Council adopts call to halve the number of cars in Limerick

Stock photo.

AN AMENDMENT which could see the number of cars on the roads of Limerick halved over the next six years was passed in Limerick council chambers this week.

Councillor were asked in Dooradoyle chambers this Monday to adopt the Climate Action Plan (CAP) and the only councillor to propose amendments to the plan was Cllr Seán Hartigan.

Among the three amendments from the Green Party councillor Hartigan was to include an aim to reduce car usage in Limerick by 50 per cent by 2030.

“The first line in Limerick’s CAP describes climate change as the ‘most critical long-term global challenge of our time’. In spite of this I felt that the CAP lacked real ambition and was not been taken seriously by councillors,” the City East representative told the Limerick Post after the meeting.

“Most councillors had left the chamber by the time this appeared on the agenda and there was little contribution from those online. I believed that councillors had no real interest in the plan and would seriously question if they had actually read it, so I said I would try for something radical in my amendments,” he explained.

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Earlier in the same Council meeting after a presentation by the Irish Farmers Association (IFA), a number of councillors had spoken about the reality of climate change.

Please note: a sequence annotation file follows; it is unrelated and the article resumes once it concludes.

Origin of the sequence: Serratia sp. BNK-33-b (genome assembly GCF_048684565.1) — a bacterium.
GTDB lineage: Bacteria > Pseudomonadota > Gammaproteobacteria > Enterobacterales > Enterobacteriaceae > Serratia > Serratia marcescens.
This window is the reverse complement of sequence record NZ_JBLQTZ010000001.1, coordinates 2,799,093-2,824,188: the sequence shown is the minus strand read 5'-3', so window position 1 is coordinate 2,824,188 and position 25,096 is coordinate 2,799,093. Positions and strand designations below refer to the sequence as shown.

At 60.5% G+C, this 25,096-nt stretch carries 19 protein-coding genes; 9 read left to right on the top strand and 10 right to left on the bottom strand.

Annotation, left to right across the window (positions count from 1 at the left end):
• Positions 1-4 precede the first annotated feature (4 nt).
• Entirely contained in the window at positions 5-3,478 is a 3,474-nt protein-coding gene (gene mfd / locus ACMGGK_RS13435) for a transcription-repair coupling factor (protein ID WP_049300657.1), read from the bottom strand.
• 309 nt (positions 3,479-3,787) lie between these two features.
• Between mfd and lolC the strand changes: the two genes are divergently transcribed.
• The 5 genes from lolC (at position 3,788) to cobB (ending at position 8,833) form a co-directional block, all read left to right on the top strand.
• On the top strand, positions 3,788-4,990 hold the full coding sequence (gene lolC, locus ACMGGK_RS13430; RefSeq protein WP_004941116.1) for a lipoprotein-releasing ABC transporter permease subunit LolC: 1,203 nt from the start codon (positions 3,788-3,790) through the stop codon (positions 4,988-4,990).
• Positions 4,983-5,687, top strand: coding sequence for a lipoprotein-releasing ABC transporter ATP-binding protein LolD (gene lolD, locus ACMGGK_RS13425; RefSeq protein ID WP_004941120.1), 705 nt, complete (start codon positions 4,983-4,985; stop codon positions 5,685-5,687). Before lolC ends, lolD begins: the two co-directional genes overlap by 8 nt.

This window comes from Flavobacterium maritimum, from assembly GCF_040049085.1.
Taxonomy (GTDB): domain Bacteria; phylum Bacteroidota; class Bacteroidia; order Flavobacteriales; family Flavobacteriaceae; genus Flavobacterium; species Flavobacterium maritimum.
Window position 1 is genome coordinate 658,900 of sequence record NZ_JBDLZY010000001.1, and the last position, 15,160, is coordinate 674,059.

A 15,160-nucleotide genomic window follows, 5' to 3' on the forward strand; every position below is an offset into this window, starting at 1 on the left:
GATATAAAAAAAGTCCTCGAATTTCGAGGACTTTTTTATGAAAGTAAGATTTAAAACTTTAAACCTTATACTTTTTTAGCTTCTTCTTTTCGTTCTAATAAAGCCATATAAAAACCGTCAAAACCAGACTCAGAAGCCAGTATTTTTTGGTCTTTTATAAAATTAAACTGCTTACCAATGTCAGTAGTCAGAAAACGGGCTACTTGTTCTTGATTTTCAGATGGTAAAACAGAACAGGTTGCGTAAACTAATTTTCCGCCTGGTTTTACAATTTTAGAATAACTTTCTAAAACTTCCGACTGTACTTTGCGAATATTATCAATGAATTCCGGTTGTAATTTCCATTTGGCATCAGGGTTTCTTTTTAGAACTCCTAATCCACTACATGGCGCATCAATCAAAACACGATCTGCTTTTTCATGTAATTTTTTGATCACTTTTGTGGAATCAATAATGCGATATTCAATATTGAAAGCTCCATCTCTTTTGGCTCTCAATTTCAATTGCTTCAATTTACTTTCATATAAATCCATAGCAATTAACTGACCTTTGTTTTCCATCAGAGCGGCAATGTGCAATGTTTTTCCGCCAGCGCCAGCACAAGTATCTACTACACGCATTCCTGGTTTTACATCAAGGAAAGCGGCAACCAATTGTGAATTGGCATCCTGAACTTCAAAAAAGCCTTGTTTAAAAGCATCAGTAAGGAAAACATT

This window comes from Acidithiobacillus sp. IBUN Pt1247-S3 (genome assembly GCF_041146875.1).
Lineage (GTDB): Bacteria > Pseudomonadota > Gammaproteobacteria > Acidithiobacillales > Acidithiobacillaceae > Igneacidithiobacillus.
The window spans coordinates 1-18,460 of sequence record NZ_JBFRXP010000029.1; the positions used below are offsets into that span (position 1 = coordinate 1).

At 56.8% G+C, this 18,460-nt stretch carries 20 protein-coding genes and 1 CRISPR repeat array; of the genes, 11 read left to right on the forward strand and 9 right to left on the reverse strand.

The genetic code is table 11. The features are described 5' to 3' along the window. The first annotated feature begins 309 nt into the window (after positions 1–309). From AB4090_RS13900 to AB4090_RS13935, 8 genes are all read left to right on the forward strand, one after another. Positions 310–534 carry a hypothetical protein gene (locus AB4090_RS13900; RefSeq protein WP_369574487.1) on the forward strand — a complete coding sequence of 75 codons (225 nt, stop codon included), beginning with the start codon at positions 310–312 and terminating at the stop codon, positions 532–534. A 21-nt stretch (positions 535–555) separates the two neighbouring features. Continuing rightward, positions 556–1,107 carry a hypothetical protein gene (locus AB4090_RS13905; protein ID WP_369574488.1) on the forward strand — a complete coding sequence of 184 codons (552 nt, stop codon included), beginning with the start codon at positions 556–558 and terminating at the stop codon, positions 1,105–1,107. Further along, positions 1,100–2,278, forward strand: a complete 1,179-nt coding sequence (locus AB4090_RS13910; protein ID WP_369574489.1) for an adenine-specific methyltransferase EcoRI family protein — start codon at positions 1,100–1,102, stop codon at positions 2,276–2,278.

“I am still not sure if this was from the heart or they were looking for a green vote,” Cllr Hartigan opined afterwards.

“Transport is the second largest contributor to our carbon emissions after agriculture and I think it’s an area where we can make significant changes while also improving air quality, public health, road safety, liveability and space reallocation.

“There was not any opposition to my motion and it was seconded by Labour councillor Conor Sheehan. If there was opposition I was prepared to alter the motion to something like reduce the number of diesel and petrol cars by 50 per cent  by 2030.”

Hartigan believes it is now possible to significantly reduce car numbers on the road, especially in the city centre if we continue to improve bus services and cycling facilities.

“I’m not naive enough to believe that we can completely do without cars, but it is getting far easier to manage without a car. Personally, my family got rid of the second car four years ago and I have travelled to work, a 30 km round trip daily, on an electric bike.

“I feel it has had enormous benefit to my physical, mental and financial health, has made little difference to my travel time and allows me to meet people and chat on the journey. It’s not for everyone and I wouldn’t be trying to force people to part with their cars but it has worked for me and I’m sure it could work for many others as well,” he concluded.